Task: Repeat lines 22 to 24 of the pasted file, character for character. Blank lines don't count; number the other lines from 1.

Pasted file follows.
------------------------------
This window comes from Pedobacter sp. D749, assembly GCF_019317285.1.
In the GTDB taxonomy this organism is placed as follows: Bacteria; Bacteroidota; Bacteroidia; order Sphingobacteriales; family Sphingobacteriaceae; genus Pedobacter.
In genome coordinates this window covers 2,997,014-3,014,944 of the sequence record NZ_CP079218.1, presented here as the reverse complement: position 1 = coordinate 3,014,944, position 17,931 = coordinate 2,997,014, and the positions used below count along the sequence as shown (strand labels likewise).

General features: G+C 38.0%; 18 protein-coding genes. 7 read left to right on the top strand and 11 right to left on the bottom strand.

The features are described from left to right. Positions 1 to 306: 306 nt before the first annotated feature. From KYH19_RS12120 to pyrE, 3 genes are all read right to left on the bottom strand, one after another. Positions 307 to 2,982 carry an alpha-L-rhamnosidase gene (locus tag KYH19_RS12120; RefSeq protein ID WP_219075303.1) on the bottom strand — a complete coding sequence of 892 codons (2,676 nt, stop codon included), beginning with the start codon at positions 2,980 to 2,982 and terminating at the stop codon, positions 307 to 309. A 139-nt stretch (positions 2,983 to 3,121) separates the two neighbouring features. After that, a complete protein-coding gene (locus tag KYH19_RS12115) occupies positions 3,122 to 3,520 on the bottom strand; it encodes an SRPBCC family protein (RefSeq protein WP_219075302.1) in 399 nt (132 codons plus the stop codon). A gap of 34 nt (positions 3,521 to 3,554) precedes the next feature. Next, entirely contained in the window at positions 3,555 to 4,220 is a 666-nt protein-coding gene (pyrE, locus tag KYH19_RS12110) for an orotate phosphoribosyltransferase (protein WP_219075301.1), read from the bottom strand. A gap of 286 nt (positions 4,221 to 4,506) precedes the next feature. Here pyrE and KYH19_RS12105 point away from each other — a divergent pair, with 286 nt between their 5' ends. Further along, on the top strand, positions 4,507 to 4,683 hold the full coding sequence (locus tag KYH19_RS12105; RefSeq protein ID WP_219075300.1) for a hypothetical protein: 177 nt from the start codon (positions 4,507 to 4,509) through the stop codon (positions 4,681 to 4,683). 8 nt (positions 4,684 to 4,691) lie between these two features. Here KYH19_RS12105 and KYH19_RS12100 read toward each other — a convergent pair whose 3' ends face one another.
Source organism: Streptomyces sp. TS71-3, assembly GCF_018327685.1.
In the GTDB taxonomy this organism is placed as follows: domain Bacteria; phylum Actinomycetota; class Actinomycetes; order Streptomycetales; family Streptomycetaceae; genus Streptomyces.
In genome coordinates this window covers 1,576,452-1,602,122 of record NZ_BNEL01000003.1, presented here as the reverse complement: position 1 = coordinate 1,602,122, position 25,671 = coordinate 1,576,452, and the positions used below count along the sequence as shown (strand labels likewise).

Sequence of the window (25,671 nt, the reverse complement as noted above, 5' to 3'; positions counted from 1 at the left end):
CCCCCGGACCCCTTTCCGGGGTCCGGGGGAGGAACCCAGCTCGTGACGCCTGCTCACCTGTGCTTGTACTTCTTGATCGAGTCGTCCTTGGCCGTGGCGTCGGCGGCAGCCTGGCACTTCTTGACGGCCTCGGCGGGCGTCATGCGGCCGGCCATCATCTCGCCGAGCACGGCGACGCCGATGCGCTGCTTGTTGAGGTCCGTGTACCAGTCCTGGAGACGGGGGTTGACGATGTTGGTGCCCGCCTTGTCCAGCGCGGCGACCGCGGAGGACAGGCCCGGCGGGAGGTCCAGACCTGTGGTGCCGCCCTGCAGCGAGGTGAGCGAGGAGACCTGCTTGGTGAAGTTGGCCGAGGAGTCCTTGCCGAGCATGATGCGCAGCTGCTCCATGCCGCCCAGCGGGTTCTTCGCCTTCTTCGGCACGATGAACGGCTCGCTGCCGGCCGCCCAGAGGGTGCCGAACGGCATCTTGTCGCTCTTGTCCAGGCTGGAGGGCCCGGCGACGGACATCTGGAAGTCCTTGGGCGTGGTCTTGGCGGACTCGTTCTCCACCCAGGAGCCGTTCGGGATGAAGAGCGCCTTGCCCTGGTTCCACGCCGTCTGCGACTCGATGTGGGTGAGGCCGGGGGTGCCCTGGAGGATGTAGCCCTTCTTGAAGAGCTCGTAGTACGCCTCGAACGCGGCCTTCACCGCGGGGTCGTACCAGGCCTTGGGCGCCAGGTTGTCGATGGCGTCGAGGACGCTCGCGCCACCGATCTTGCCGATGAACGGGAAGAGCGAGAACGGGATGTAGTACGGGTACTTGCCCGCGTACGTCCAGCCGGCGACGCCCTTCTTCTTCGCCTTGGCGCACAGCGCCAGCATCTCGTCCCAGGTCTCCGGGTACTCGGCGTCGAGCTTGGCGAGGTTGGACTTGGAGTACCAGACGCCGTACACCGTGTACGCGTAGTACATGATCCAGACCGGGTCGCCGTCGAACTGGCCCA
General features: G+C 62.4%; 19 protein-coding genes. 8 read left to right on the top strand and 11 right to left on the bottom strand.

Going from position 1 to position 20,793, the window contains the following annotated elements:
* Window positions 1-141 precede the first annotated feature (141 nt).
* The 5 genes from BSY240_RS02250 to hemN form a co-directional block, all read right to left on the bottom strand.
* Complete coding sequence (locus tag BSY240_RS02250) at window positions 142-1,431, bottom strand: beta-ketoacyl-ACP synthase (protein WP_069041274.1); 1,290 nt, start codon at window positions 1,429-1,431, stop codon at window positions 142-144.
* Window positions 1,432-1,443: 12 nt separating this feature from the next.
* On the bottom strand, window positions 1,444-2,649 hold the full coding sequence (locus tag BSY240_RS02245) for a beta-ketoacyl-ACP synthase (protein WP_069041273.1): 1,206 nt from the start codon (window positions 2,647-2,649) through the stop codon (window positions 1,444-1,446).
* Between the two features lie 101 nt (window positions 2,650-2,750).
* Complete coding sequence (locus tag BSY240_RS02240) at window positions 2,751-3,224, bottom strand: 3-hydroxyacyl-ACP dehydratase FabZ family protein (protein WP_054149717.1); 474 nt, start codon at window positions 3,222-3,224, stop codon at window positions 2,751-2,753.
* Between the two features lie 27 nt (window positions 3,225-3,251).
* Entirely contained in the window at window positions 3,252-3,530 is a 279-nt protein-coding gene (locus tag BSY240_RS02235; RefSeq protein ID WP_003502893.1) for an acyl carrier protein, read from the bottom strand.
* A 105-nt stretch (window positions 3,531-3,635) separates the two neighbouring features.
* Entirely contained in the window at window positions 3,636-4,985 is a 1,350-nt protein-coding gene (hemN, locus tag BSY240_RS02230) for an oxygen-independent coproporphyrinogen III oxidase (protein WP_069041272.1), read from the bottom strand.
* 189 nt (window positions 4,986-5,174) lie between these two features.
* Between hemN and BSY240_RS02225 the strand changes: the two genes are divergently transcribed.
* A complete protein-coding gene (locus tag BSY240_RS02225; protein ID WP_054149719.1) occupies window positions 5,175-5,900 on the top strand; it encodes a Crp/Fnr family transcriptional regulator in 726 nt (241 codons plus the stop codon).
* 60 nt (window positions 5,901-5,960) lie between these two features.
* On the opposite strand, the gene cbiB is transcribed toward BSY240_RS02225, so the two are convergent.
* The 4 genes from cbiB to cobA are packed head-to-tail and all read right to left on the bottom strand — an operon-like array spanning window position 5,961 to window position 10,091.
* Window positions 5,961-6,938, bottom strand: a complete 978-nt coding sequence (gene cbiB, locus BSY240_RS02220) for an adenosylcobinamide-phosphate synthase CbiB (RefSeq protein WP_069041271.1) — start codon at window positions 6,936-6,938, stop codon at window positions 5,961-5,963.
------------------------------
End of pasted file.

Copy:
* A 105-nt stretch (window positions 3,531-3,635) separates the two neighbouring features.
* Entirely contained in the window at window positions 3,636-4,985 is a 1,350-nt protein-coding gene (hemN, locus tag BSY240_RS02230) for an oxygen-independent coproporphyrinogen III oxidase (protein WP_069041272.1), read from the bottom strand.
* 189 nt (window positions 4,986-5,174) lie between these two features.